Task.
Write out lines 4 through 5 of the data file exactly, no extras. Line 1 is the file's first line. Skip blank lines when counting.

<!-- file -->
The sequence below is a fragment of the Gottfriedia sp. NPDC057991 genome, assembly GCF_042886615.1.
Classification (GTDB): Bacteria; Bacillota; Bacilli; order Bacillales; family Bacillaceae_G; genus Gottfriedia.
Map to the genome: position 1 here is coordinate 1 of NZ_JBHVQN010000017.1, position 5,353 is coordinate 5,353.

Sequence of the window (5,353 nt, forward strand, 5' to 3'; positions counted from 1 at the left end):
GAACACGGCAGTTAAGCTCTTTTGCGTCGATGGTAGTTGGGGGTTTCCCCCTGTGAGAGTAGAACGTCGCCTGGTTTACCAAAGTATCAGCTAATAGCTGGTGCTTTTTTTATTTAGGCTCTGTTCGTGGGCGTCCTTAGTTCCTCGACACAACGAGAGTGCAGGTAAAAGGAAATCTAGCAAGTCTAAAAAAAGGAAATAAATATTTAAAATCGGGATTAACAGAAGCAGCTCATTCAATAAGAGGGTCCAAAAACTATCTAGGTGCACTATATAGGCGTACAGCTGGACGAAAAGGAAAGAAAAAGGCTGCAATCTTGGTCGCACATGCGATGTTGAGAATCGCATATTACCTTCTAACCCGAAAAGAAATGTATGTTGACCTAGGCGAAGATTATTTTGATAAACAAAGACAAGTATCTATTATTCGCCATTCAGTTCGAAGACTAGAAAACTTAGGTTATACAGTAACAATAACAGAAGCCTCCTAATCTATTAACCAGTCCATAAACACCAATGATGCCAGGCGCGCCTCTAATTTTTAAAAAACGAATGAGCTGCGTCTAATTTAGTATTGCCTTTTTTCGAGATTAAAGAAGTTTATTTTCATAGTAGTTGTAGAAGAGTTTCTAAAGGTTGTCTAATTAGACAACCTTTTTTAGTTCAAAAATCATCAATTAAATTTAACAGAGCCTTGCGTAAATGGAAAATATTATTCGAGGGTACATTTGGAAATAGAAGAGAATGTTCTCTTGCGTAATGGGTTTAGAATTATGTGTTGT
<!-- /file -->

Sequence of the window (5,353 nt, forward strand, 5' to 3'; positions counted from 1 at the left end):
GAACACGGCAGTTAAGCTCTTTTGCGTCGATGGTAGTTGGGGGTTTCCCCCTGTGAGAGTAGAACGTCGCCTGGTTTACCAAAGTATCAGCTAATAGCTGGTGCTTTTTTTATTTAGGCTCTGTTCGTGGGCGTCCTTAGTTCCTCGACACAACGAGAGTGCAGGTAAAAGGAAATCTAGCAAGTCTAAAAAAAGGAAATAAATATTTAAAATCGGGATTAACAGAAGCAGCTCATTCAATAAGAGGGTCCAAAAACTATCTAGGTGCACTATATAGGCGTACAGCTGGACGAAAAGGAAAGAAAAAGGCTGCAATCTTGGTCGCACATGCGATGTTGAGAATCGCATATTACCTTCTAACCCGAAAAGAAATGTATGTTGACCTAGGCGAAGATTATTTTGATAAACAAAGACAAGTATCTATTATTCGCCATTCAGTTCGAAGACTAGAAAACTTAGGTTATACAGTAACAATAACAGAAGCCTCCTAATCTATTAACCAGTCCATAAACACCAATGATGCCAGGCGCGCCTCTAATTTTTAAAAAACGAATGAGCTGCGTCTAATTTAGTATTGCCTTTTTTCGAGATTAAAGAAGTTTATTTTCATAGTAGTTGTAGAAGAGTTTCTAAAGGTTGTCTAATTAGACAACCTTTTTTAGTTCAAAAATCATCAATTAAATTTAACAGAGCCTTGCGTAAATGGAAAATATTATTCGAGGGTACATTTGGAAATAGAAGAGAATGTTCTCTTGCGTAATGGGTTTAGAATTATGTGTTGT